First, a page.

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Browsing by Subject "magnesiumstearaatti"

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  • Koskela, Jaana (2015)
    Mechanofusion is a dry coating method in which the high shear forces cause a mechanochemical reaction between the processed particles. With the approach it is possible to improve flowability of a host cohesive powder when the guest particle forming the coating is magnesium stearate. Applying mechanofusion in tablet formulations could make poor flowing large dose drug substances suitable for direct compression. However, it is well known that magnesium stearate decreases mechanical strength of the tablets and prolongs disintegration and dissolution time of tablets. A previous study, however, showed that it is possible to compress tablets from a formulation dry coated with magnesium stearate without reducing the dissolution rate. Dry coating with magnesium stearate and its effect on a plastic material, known to be sensitive for the negative effects of magnesium stearate, has not been studied previously. The aim of the study was to examine the effect of mechanical dry coating with magnesium stearate on the physical qualities and compression behaviour of a plastic material. The effect was studied by dry coating four grades of microcrystalline cellulose with different magnesium stearatecon centrations. The approach was to find an optimum between the flowability and compressibility of the powders by using different process parameters. Microcrystalline cellulose with median particle size of 23 and 78 µm were also mechanofused without magnesium stearate in order to examine whether mechanofusion itself has an effect on the properties of microcrystalline cellulose. Pure raw materials and Turbula-mixed magnesium stearate and microcrystalline cellulose blends were studied as references. Dry coating with magnesium stearate improved the flow properties of microcrystalline cellulose with D50 value less than 78 µm. Powders with D50 value greater than 144 µm, however, break down under the shear during the process and hence their flow properties were decreased. This suggests, that mechanofusion as a process is more suitable for the small particle size microcrystalline cellulose powders which, based on the results, can withstand the high-shear forces better. Mechanofusion of plain microcrystalline cellulose (D50 78 µm) revealed that the moisture content of the powder increased and stronger tablets could be compressed. Mechanofusion may cause changes to the microstructure of microcrystalline cellulose particles and to its ability to adsorb moisture. Dry coating with magnesium stearate was very effective even with short processing times and relatively low blade speeds, and it was challenging to compress hard tablets from the mechanofused mixtures. Plastic material was found to be sensitive for the negative effects of magnesium stearate, and better flow properties of a mechanofused powder resulted in weaker compressed tablets.
  • Viskari, Ansa (2012)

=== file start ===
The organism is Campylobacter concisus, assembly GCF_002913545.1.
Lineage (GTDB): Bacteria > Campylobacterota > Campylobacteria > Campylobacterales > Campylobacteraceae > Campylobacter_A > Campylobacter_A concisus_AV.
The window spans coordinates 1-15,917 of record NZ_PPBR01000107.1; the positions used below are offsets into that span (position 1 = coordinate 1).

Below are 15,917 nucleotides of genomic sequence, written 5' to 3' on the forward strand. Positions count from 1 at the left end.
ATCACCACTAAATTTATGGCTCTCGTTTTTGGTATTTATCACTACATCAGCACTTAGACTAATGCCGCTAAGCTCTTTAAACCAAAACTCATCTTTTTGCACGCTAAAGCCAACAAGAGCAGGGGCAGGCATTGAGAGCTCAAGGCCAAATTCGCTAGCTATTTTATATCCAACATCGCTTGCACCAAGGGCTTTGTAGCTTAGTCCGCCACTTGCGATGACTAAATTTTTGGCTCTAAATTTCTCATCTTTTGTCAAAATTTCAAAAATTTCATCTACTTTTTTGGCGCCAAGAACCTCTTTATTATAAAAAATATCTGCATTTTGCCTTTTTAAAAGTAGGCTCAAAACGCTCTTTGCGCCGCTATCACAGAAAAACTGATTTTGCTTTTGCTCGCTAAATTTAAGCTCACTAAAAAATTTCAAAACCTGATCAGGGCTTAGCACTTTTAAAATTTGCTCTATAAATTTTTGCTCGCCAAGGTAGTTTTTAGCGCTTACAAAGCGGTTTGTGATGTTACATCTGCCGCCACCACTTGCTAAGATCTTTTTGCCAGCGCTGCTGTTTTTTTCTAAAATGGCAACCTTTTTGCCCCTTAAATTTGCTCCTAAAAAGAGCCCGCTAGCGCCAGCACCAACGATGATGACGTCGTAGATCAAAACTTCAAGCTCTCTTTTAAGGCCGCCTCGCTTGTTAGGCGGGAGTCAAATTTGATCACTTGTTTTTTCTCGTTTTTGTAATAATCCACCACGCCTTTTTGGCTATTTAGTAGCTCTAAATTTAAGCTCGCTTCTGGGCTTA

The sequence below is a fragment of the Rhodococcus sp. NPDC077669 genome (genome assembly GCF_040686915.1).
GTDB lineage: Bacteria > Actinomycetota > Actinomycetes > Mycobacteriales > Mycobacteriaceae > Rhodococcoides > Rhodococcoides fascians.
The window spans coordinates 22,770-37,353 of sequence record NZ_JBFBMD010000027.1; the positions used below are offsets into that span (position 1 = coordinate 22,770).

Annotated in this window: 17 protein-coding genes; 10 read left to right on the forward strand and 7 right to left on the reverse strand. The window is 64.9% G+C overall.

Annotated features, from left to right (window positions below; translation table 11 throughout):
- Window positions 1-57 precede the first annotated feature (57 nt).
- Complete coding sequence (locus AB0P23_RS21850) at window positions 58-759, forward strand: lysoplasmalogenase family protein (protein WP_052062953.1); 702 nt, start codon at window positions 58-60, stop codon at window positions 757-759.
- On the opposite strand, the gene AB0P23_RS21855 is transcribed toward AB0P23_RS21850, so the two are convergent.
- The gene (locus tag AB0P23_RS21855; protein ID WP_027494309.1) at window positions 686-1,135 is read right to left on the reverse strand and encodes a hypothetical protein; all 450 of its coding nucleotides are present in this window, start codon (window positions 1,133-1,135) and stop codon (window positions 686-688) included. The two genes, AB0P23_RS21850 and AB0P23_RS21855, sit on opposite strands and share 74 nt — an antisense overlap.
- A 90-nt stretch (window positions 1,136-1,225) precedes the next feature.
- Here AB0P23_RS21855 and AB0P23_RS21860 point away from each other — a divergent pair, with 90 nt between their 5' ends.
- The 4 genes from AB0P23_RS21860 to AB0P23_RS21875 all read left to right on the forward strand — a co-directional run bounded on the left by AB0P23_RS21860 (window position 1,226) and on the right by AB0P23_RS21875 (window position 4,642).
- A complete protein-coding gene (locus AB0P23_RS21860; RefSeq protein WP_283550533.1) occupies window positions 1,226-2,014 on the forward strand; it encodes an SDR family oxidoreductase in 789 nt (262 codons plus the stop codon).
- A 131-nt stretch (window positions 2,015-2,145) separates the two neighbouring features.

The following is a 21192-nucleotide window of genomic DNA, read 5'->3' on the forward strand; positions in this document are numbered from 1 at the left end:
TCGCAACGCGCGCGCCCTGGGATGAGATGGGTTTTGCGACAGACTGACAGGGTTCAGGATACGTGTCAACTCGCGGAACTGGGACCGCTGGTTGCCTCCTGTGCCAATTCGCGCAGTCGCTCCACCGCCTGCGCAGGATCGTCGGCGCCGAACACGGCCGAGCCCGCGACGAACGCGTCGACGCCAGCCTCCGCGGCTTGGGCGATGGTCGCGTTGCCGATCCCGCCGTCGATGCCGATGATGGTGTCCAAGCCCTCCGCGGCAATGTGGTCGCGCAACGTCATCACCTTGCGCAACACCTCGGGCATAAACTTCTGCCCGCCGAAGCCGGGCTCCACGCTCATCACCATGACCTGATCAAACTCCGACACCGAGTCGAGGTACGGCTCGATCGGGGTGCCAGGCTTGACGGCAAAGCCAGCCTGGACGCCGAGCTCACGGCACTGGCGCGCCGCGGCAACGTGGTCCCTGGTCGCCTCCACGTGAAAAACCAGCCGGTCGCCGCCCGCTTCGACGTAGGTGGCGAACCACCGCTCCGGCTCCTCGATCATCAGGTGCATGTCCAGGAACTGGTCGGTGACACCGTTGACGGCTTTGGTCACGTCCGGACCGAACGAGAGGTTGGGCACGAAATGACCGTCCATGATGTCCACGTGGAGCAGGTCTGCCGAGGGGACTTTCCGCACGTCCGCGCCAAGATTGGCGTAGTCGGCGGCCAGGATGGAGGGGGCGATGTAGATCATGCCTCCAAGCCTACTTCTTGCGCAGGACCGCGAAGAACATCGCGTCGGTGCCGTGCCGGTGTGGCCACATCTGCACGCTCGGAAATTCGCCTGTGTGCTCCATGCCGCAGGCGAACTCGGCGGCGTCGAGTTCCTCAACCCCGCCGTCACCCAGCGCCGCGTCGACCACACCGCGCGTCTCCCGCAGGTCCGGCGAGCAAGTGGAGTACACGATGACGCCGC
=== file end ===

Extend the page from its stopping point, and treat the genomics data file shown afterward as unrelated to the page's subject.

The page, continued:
The purpose of this study was to investigate how the mixing time of the magnesium stearate affects on the compressibility of partially pregelatinized maize starch. Pregelatinized maize starch is used in pharmaceuticals as a filler, binder and as disintegrant. Because pregelatinized maize starch has lubricant characteristics itself, it is known to be sensitive for the amount and the mixing time of magnesium stearate. The aim is that magnesium stearate is not totally homogenously mixed on the powder surfaces so that even, clean powder surfaces exist. Homogeneous mixing means that particles are coated with magnesium stearate, which as a hydrophobic ingredient prevents bond formation between plastically and elastically behaving particles. Too much magnesium stearate and/or too long mixing time may cause weakening of tablet tensile strength, laminating and capping. The weakening of the tensile strength of the tablet increases friability, which causes problems during packaging process and the transportation. Too much magnesium stearate may also lengthen the disintegration time and slow down the dissolution. The aim of this study was to compare four different brands of pregelatinized maize starch. The purpose was to find differences affecting the compressibility behavior. Also the effect of the mixing time of magnesium stearate for compression behavior of masses were studied. The brands investigated were C*PharmGel DC 93000, Lycatab® C, Starch 1500® and SuperStarch 200®. First mentioned was a reference product which is not manufactured any more. There was only one batch of the reference product but three batches from other products to be able to investigate also batch to batch variation. The characteristics studied from pregelatinized starch samples were bulk density, apparent density and true density, flowability, moisture sorption, moisture content, pH value, swelling volume and particle size. Also NIR, FTIR and Raman spectroscopy and X-ray powder diffraction method were used. Weight, tensile strength, dimensions, friability, disintegration time and moisture sorption were studied for tablets. The compressibility of the mass and elastic behavior of tablets was studied. Pictures of the tablets were also taken by scanning electron microscope. When the mixing time of magnesium stearate was increased from 2 minutes to 5 minutes, the compression pressure needed for pressing tablets for 80 N strength increased 200-700 N depending on the brand of pregelatinized maize starch. Based on the results the best alternative to replace C*PharmGel DC 93000 was chosen to be SuperStarch 200®. Scanning electron microscope pictures showed that C*PharmGel DC 93000 deviates from other qualities studied by being roundish and regular in shape. SuperStarch 200® and Starch 1500® reminded remarkably each other. Lycatab® C was the biggest in particle size and very irregular in shape. The differences found in tabletting followed the expectations based on the SEM-pictures. SuperStarch 200® showed to best compressibility in lowest strain strength and after C*PharmGel DC 93000 it was least sensitive for mixing time of the magnesium stearate. It also has least elastic recovery. The differences between SuperStarch 200® and Starch 1500® in compression properties were moderate but clear. Lycatab® C had clearly the weakest compression properties.